This is the most fun step, because it's basically an excuse to eat a ton of cake. Try a few recipes for each flavor of cake, filling, and frosting. If a recipe feels fussy or requires a ton of a very expensive ingredient, just scrap it. This is not the time to make a cake that requires lots of delicate folding and perfect timing. Pick a cake recipe that's foolproof and simple and you'll have one less thing to worry about. As it is, homemade cake tastes so much better than what caterers provide that it's basically guaranteed to be yummy. Mix and match cakes, fillings, and frostings to find what combination is both tasty and easy.
Will a faux cake or a faux tier save you money on your wedding cake?  I’m sorry to say, but the answer is no.  It seems like having a chunk of Styrofoam vs. a piece of delicious cake should cost less.  I know logically, it sounds like it should.  So in an effort to dispel that myth, I will explain why it’s not the case.  A faux tier, or cake dummy, as we call them, costs about the same it does to bake the actual cake.  So, no cost savings there.  Second, I personally find cake dummies more difficult to work with then real cake, so I’m my opinion, it actually takes longer to decorate them then it does real cake.  So the time that it typically takes to decorate can actually be longer, which means, you guessed it, no cost savings there either!
Wedding cake is usually priced by the slice. The cost can differ, however it typically ranges from $3 to $30 a slice (and beyond). It is simple to be wooed by blood orange filling and a multi-flavor cake while you’re making decisions with a sugar buzz, however having a handle on your price range—and knowing what will affect it—will allow you to prioritize your choices. For example, more flavors equals more cash; the more sophisticated the flavour, the bigger the value tag; handmade sugar flowers will add dollars to every slice; and fondant icing is mostly dearer than buttercream.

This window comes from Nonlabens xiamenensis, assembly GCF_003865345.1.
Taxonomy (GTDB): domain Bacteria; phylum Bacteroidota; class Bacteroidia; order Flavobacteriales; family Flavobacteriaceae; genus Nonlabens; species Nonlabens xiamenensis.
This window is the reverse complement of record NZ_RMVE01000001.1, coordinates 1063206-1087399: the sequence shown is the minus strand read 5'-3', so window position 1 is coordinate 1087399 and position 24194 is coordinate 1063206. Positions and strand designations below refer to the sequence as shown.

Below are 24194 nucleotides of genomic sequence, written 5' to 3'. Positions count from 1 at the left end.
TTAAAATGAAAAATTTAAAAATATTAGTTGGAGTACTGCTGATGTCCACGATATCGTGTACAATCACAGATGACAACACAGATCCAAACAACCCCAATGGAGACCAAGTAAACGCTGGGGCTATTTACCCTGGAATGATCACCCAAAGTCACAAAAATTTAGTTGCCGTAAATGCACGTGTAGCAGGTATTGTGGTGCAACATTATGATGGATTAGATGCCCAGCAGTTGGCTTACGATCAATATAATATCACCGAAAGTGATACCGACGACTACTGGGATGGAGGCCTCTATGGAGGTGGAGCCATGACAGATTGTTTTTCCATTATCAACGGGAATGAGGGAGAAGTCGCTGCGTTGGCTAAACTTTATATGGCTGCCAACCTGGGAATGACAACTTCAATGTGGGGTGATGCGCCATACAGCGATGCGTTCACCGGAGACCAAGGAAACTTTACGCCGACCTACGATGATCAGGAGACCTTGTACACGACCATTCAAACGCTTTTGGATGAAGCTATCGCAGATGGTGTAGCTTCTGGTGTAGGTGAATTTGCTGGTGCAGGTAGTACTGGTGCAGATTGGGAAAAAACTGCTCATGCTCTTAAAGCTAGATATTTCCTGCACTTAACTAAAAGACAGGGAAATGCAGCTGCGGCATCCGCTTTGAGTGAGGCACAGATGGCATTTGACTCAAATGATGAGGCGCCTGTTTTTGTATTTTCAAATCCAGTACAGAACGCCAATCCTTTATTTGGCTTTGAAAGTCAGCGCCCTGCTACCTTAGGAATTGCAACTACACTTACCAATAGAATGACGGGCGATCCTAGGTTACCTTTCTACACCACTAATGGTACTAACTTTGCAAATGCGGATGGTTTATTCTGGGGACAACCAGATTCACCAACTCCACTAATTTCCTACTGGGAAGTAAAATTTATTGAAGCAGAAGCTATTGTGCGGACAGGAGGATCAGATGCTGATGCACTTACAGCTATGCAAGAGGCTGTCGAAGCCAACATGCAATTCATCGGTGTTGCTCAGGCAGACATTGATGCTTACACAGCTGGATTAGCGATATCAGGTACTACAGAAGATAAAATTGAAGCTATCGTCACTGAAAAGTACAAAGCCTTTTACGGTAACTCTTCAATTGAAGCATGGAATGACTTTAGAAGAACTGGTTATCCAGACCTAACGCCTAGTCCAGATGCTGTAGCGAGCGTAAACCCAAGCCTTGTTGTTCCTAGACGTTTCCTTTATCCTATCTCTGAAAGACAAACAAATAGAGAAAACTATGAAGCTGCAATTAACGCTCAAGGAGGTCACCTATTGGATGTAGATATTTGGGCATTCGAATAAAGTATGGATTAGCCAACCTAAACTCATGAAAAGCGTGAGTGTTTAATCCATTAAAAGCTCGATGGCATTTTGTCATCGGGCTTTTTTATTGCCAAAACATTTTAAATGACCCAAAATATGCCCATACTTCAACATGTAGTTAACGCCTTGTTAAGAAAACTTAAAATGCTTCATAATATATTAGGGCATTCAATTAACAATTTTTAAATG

In some areas, particularly the American South, two cakes are presented at weddings. Usually, a large, white tiered cake, decorated mostly in white frosting, is called the bride's cake, and a second flavor choice is called the "groom's cake". This tradition was brought over from England by early American colonists,[citation needed] who considered the white-iced bride's cake too light for men's tastes. The groom's cake was usually a dark, liquor-soaked fruitcake. More recently, groom's cakes are usually chocolate or another of his favorite flavors. The groom's cake may be decorated or shaped as something significant to him, such as a hobby item, sports team or symbol of his occupation. The movie Steel Magnolias included a red velvet groom's cake in the shape of a giant armadillo.